Baba Gurgur, translated to (father of fire) is a large oil field near the city of Kirkuk which was the first oil field ever discovered in Northern Iraq in 1927. Baba Gurgur was considered to be the worlds largest oil field until the discovery of the Ghawar field in Saudi Arabia in 1948, Baba Gurgur is famous for its Eternal Fire located at the middle of its oil fields which has been burning for over 4000 years!
The “father of fire” oil field has been mentioned as far back as Herodotus (c. 484–425 BC), the ancient Greek author, and some believe it to be the fiery furnace in the Book of Daniel, of Old Testament, into which King Nebuchadnezzar (630-562 BC), King of Babylon, threw three Jews for refusing to worship his golden idol.
The burning flames are the result of natural gas and naphtha seeping through the cracks in the “father of fire’s” rocks. Baba Gurgur became the first modern oil well in Iraq when the Turkish Petroleum Company struck oil on the night of 15 October 1927. The discovery soon turned into a major environmental crisis as thousands of barrels of oil gushed out inundating a depression known as Wadi Naft that carried water off the low foothills. Crude oil was escaping down to the open desert threatening the local people. The oil was in danger of contaminating the local water source.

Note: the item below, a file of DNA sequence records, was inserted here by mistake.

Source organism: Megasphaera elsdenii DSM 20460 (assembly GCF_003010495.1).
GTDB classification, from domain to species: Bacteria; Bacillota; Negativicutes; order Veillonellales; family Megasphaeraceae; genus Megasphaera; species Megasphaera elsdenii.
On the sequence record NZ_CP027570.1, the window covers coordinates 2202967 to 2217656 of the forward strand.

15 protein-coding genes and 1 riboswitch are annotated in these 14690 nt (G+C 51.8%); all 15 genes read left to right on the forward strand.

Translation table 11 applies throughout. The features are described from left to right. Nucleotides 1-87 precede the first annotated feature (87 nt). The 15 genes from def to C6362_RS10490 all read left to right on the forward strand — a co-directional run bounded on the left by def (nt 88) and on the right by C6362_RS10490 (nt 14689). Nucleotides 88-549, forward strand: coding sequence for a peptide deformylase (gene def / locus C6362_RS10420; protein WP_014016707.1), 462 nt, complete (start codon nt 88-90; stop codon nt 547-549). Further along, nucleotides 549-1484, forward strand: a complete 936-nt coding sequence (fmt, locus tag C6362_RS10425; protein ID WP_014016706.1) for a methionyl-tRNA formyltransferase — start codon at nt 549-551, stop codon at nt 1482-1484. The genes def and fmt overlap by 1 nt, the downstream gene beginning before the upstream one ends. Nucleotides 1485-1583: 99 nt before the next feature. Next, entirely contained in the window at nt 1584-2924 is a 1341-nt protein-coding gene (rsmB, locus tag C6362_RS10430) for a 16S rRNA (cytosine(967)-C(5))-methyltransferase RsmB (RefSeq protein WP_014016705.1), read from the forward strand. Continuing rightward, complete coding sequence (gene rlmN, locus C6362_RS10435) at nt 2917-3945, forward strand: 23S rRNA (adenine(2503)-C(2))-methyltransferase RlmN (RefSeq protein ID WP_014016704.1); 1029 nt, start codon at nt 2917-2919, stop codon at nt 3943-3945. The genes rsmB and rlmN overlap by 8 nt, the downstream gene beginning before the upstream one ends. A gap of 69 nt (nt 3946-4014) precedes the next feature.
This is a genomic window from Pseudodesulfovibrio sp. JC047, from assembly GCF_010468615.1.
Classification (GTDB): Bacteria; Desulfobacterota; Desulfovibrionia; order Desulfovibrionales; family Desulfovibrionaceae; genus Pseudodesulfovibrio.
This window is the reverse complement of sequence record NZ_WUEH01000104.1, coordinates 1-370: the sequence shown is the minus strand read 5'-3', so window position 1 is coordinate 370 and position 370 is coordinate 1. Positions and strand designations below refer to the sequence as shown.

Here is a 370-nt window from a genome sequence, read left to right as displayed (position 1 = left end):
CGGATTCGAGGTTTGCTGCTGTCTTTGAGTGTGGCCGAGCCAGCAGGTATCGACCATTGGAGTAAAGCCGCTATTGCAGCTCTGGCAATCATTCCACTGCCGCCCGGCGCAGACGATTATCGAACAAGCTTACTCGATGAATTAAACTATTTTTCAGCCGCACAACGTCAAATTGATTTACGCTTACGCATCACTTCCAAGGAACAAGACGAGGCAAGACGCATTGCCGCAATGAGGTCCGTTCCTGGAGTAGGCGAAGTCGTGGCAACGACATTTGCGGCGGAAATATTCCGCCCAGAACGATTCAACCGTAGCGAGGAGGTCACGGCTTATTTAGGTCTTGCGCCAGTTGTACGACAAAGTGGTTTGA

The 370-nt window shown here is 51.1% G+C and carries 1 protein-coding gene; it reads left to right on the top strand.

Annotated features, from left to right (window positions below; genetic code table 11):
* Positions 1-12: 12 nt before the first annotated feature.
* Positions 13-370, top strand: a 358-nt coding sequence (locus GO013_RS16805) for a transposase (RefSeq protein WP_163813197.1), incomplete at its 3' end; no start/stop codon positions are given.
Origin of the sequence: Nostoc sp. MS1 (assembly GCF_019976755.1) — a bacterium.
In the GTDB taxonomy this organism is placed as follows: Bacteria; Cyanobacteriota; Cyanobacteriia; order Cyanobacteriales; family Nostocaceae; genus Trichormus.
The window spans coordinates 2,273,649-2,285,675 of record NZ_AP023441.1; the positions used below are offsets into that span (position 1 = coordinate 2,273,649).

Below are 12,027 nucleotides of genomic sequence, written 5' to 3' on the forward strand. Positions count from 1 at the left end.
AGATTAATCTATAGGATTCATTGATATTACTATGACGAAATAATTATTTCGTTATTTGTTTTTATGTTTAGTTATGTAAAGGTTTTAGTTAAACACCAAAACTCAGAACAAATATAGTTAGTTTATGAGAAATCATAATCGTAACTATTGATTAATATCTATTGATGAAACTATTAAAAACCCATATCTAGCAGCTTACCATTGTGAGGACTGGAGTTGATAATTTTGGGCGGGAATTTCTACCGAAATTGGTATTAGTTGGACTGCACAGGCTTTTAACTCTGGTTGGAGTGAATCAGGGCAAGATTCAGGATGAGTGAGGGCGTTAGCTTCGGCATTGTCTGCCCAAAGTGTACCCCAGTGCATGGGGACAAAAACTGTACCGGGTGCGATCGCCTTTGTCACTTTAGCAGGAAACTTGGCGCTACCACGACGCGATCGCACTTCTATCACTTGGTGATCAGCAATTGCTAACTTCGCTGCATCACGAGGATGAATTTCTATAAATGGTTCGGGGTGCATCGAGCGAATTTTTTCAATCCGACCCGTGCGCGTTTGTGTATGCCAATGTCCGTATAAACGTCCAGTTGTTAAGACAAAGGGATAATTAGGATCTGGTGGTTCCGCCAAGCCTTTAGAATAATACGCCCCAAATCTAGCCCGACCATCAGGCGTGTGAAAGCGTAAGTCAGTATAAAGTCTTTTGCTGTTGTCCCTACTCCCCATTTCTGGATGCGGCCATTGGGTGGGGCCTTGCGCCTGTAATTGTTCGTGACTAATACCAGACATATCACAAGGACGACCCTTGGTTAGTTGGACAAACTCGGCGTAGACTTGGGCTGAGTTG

It took ten days from the first eruption to close the control valve and shut off the supply of oil. Over 950,000 barrels of oil spewed into the desert by the time the well was capped. Desperate to remove the oil, large amounts were set on fire to be burnt off. When the rains came the area was washed clean of oil.